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Last Updated: 04/12/2018


Article of Interest - Children At-Risk

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Bridges4Kids LogoStates Failing New Test of Child Welfare System
from The Associated Press, August 19, 2003

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Not a single state has passed a rigorous test of its ability to protect children from child abuse and to find permanent homes for children who often languish in foster care.

The 32 states evaluated so far could lose millions of dollars from the federal government if they fail to fix problems within a few years.

The problems of child welfare get periodic attention, usually following the tragic death of a child. The Child and Family Service Reviews are the first time federal officials have tried to measure how well children are  faring across state systems created to protect them -- but that often fall short.

The reviews ask whether children are bouncing from one foster home to the next, never able to put down roots; whether siblings taken from their parents are kept together or pulled apart; whether it takes a state too long to finalize adoptions or to send children back to their biological parents.

Affected are nearly 550,000 children in foster care and an estimated half million others living at home but under state supervision.

"There is a lot of work to be done," said Joan Ohl, commissioner of the Administration for Children, Youth and Families. "It's a daunting task."

In the past, states were evaluated on bureaucratic benchmarks. Now, the questions are how many children are abused again after entering the system and whether parents are getting promised help.

The reviews merge dozens of questions into seven "outcomes" measurements.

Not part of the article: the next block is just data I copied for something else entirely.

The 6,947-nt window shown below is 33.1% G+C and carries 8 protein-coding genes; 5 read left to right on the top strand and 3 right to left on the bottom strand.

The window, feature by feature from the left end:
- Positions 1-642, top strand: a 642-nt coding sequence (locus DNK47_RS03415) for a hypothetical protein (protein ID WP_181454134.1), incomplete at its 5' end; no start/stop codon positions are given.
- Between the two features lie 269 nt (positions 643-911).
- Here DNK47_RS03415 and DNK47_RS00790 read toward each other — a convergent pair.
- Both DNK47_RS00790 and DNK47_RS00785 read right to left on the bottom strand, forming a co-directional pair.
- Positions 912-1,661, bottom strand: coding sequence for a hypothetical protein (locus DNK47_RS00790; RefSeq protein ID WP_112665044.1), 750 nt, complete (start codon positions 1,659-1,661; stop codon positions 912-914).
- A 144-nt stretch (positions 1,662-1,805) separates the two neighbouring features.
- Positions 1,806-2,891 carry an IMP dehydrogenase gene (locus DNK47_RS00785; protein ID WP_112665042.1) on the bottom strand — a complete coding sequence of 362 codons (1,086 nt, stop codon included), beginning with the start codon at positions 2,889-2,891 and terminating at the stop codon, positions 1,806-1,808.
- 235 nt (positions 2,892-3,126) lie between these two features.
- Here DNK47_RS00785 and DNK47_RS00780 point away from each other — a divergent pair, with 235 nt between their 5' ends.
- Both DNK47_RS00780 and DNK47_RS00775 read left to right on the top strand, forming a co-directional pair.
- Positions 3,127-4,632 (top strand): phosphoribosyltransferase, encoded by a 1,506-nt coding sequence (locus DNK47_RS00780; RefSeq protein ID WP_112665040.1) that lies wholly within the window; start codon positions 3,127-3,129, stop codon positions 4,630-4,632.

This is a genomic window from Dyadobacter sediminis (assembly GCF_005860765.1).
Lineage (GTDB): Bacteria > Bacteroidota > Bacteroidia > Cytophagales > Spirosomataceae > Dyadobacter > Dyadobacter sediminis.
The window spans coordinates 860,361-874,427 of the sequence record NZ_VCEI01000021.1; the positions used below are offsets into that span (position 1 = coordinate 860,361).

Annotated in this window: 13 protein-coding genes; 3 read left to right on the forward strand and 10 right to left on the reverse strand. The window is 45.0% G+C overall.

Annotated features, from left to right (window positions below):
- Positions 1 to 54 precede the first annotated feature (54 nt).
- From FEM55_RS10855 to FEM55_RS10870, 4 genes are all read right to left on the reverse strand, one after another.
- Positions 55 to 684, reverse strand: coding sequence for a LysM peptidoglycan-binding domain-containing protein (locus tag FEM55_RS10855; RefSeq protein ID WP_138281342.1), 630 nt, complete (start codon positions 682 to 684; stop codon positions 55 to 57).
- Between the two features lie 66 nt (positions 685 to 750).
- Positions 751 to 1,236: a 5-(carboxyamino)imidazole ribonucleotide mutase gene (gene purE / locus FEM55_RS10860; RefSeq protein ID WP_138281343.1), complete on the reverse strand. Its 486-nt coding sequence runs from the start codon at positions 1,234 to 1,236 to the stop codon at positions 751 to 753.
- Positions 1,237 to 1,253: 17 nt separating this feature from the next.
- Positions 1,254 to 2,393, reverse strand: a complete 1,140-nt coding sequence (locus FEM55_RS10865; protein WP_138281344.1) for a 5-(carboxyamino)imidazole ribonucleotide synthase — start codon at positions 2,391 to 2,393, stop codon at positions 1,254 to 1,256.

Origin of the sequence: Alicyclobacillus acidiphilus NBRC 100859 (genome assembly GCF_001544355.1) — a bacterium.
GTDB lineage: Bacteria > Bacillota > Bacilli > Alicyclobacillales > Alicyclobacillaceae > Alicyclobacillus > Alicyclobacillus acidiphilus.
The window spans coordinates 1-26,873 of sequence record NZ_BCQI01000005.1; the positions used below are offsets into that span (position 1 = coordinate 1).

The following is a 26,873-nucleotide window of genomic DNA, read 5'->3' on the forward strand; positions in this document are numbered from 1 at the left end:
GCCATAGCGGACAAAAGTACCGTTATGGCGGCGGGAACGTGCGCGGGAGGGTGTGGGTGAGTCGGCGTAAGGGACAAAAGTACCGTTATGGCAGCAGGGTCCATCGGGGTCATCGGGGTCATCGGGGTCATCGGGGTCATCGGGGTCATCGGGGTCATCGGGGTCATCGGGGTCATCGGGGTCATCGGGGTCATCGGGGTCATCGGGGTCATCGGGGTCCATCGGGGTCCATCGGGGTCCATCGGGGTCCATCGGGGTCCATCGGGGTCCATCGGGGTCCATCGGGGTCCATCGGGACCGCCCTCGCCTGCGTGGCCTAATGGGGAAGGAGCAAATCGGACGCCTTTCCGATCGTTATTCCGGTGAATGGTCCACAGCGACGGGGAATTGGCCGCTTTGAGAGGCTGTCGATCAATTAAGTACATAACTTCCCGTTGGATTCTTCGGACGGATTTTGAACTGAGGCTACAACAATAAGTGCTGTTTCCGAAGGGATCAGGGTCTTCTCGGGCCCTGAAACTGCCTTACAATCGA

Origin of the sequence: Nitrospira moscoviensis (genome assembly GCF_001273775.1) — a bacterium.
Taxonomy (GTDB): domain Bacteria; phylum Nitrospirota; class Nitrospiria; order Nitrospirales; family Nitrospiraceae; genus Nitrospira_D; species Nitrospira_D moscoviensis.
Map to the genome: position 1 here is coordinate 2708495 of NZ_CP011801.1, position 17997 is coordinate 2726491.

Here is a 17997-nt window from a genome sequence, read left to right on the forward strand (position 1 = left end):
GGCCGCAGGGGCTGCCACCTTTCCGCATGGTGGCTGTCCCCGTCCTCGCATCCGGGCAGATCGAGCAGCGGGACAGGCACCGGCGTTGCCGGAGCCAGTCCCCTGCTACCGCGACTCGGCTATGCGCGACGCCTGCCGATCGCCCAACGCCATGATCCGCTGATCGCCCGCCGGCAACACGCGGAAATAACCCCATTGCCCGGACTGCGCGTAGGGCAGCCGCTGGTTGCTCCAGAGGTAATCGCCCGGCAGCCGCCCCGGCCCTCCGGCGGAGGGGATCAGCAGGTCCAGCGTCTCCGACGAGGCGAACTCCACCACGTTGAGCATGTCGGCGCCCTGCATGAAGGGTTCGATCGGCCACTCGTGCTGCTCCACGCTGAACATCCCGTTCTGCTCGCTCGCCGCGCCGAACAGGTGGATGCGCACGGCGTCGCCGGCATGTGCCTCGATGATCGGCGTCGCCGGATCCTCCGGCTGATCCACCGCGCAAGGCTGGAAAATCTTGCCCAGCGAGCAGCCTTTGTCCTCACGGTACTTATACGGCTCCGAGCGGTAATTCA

Fourteen states have failed all seven. An additional 14, plus the District of Columbia, have failed six of the seven, and four states failed five. No state has passed more than two.

"We set a very high bar and we don't apologize for that bar," Ohl said in an interview.

Problems were found in every state:

In Tennessee, the agency did not respond to abuse reports in a timely manner nearly 30 percent of the time.

In Michigan, more than one in four parents with children in foster care said they had not received needed services such as parenting classes or drug treatment.

In Ohio, 27 percent of the time the agency did not make a diligent effort to help children in foster care maintain connections to family and community.

The reviews have spurred change.

Georgia began offering assistance to foster parents after it found more than one child out of every 100 was abused in a foster home, almost twice the national standard. Initiatives include a telephone help line, training on dealing with behavior problems and respite care to give foster parents time without the children.

After California was found to take too long to finalize adoptions, the state began combining its screening programs for potential foster and adoptive parents. That means the state will not have to conduct a second screening if foster parents decide to adopt.

States acknowledge the problems and welcome a clear set of benchmarks for improvement, said Robert Lindecamp, director of the National Association of Public Child Welfare Administrators. "States don't have a problem with having a high standard," he said.

One problem common to all states is the huge load handled by child welfare caseworkers. The reviews found that families do better when caseworkers make more visits, but that requires additional money that budget-strapped states are not inclined to spend. 


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